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UMass Faculty Senate fails to seek football upgrade reversal

University of Massachusetts quarterback Mike Wegzyn throws a pass against Buffalo on Nov. 17 at Gillette Stadium in Foxborough. A motion urging UMass administrators to consider reversing the move to the Football Bowl Subdivision failed by one vote at a Faculty Senate meeting Thursday.  (AP File Photo)

University of Massachusetts quarterback Mike Wegzyn throws a pass against Buffalo on Nov. 17 at Gillette Stadium in Foxborough. A motion urging UMass administrators to consider reversing the move to the Football Bowl Subdivision failed by one vote at a Faculty Senate meeting Thursday. (AP File Photo) Purchase photo reprints »

At the Faculty Senate’s meeting Thursday, a motion to have the administration study and bring a plan for how to withdraw from the Football Bowl Subdivision was rejected on a 19-18 vote, with one abstention.

Prior to the vote, Chancellor Kumble Subbaswamy told the professors he is interested in the success of the football program and is carefully monitoring how well the transition is going.

Though some faculty members referred to the move — a decision that was made by Subbaswamy’s predecessor Robert Holub — as an experiment, Subbaswamy said that was the wrong description.

It was “never presented as a one-year experiment. It simply couldn’t be,” he said.

The motion was put on the agenda after an interim report presented by the Ad Hoc Committee on FBS Football in December showed the university has more than doubled its spending on the program over the past two years. According to the report, the university spent $8.22 million on the upgraded program in 2012, compared to $3.16 million on football in 2010.

The Minutemen began playing in the Mid American Conference in the fall, with the team struggling to a 1-11 record and attendance at Gillette Stadium in Foxborough falling below expectations.

UMass spokesman Edward Blaguszewski said the vote means that Subbaswamy and President Robert Caret have no matter on which to act.

Blaguszewski pointed out that Subbaswamy has repeatedly said he is fully committed to making the program a success.

Frank Hugus, a professor in the department of languages, literature and culture, said the motion was not one designed to abolish football, but rather to begin a comprehensive study.

“This is a motion to reconsider a hastily made decision by a former chancellor,” Hugus said.

Paul Wennik, a member of the Friends of UMass Football, a decade-old organization that raises money to support the program, said he worried this action could undermine its future.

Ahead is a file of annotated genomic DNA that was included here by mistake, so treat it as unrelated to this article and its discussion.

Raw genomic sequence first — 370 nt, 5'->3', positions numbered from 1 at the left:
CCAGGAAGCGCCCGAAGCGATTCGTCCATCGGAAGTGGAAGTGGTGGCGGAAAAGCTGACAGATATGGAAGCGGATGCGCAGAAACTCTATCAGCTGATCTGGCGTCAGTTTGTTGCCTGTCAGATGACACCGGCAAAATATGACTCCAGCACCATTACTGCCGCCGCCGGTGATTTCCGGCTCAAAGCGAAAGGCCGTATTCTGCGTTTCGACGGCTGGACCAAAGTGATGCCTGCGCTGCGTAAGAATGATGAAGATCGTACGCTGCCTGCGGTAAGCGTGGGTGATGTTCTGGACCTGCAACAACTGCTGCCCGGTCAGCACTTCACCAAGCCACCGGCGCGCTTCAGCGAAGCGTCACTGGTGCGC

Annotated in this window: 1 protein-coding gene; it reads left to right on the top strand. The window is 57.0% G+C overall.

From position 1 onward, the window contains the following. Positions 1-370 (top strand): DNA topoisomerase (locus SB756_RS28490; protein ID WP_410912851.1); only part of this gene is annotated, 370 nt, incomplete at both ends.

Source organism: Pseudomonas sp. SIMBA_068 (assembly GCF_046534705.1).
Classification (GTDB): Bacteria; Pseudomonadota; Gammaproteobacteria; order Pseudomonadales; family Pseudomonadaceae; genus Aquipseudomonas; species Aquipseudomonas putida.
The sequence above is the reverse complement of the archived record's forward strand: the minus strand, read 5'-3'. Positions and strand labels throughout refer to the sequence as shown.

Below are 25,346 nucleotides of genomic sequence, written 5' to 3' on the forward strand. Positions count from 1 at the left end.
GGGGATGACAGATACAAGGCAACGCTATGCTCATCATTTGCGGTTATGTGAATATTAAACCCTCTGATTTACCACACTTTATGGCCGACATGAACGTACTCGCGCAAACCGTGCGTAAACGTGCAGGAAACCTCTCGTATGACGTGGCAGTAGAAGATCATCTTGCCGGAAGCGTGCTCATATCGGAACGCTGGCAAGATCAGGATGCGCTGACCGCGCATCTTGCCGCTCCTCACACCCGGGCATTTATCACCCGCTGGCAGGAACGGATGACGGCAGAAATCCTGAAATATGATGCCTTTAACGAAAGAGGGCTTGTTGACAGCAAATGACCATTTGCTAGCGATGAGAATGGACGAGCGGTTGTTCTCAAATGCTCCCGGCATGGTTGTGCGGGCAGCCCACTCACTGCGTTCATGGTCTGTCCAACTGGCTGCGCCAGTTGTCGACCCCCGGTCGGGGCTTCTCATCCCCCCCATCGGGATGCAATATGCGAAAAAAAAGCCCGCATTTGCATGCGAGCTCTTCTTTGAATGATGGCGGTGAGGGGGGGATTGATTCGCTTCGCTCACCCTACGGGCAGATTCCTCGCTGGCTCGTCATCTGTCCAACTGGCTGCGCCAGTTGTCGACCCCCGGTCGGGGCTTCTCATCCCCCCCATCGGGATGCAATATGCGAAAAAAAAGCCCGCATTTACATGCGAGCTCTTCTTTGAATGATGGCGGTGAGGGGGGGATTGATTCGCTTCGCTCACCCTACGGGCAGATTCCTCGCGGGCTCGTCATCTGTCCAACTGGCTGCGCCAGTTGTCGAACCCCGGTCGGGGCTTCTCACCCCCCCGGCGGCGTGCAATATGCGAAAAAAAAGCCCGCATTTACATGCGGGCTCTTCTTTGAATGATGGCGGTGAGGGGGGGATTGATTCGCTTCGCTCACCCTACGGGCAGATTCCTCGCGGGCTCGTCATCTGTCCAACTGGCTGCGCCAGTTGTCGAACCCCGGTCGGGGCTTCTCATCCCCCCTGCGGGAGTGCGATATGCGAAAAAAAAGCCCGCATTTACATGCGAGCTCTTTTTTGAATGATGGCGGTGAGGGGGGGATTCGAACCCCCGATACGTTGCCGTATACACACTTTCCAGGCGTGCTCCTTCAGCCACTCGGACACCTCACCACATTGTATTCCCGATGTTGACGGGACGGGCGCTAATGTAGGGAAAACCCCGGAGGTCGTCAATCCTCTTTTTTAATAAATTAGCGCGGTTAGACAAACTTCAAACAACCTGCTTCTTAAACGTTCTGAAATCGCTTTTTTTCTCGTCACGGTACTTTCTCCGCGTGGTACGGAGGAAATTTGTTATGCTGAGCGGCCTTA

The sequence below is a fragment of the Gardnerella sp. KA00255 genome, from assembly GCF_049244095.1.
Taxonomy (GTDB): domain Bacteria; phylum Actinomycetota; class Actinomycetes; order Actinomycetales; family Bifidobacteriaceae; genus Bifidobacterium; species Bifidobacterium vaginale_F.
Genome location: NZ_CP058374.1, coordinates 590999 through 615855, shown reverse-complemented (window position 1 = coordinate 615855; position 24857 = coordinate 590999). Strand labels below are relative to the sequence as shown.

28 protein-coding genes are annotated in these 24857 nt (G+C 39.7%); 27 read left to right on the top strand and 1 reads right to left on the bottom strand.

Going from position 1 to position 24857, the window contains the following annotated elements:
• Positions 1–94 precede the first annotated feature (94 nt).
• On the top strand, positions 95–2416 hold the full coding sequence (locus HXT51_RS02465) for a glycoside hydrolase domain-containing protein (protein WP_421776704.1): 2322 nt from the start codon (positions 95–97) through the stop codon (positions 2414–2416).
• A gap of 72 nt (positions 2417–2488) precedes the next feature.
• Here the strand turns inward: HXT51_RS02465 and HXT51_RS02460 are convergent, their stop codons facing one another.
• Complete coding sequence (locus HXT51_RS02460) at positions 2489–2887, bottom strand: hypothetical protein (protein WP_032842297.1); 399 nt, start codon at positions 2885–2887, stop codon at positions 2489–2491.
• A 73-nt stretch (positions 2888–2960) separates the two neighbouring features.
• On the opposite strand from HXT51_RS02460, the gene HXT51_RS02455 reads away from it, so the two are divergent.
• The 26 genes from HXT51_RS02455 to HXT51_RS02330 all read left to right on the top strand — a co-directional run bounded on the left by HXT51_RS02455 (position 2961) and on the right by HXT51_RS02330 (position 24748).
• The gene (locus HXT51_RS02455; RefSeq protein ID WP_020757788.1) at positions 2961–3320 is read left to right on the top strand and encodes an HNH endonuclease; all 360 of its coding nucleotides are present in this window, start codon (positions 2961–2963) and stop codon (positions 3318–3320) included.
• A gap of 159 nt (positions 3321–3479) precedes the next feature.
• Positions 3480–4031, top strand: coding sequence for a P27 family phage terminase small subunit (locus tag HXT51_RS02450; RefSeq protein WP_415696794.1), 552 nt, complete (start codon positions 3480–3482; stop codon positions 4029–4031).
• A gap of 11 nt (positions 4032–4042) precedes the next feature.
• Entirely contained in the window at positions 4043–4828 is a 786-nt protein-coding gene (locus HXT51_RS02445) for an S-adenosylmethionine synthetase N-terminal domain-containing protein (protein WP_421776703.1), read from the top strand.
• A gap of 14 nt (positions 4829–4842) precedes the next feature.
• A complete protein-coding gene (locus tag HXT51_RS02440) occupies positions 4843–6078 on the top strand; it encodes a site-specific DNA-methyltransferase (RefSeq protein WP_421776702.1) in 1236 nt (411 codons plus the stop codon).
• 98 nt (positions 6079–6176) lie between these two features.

“We feel that the UMass football program and UMass athletics, in general, have been a positive force in garnering alumni support as well as creating positive media coverage for the entire university,” Wennik said.

He said football also enhances the diversity of the student body and promotes gender equity through scholarships for female athletes.

Diego Fellows, a UMass sophomore, told the Faculty Senate that many students are taking more pride in the university because of the upgraded football program. He said many distinguished universities, including those that have become part of the prestigious American Association of Universities, have top-tier football programs.

“They all started somewhere,” Fellows said.

While students are likely split on the idea of going to Foxborough to see the games, Fellows said, the upgraded program still will be a positive move overall.

Susan Whitbourne, a professor of psychology, said she was conflicted. While she is a sports and fitness enthusiast, Whitbourne said she worries about the head injuries football players suffer and that having the games off-campus is the antithesis of what should be the experience.

“They’re not home games. They’re games 2½ hours away,” Whitbourne said.

Richard Bogartz, a professor of psychology, said he supported the motion because it was a step toward eliminating football, a sport he described as promoting violence and entailing physical damage.

“I favor shutting down the whole enterprise,” Bogartz said.

While the Faculty Senate subcommittee’s report calculated institutional support for the program and other related costs in the current budget year against two years ago, when the Minutemen were playing in the Football Championship Subdivision, there was little information about how wins and losses affect the reputation of UMass among alumni and students, and the value of playing home games at Gillette.

English professor Joseph Bartolomeo said he could not support calling on Subbaswamy to move toward withdrawing from FBS football without more information.

But several faculty members have said cuts to academic programs are reason enough to be concerned about the drain caused by athletics.

Randall Phillis, a professor of biology, said it was obvious money is being diverted from academics to athletics.

But Wennik said it was too soon to say this after only one season.

“We feel that it is premature to judge the results of FBS competition after one year and that the UMass football program is about much more than one year of finances,” Wennik said.

Michael Sugerman, a professor of anthropology, said the time to act was now, as games are being scheduled for future seasons and the $34.5 million project to improve McGuirk Alumni Stadium is about to start.

“At what point do we keep on sinking money into an experiment where we don’t know if it’s succeeded?” Sugerman said.

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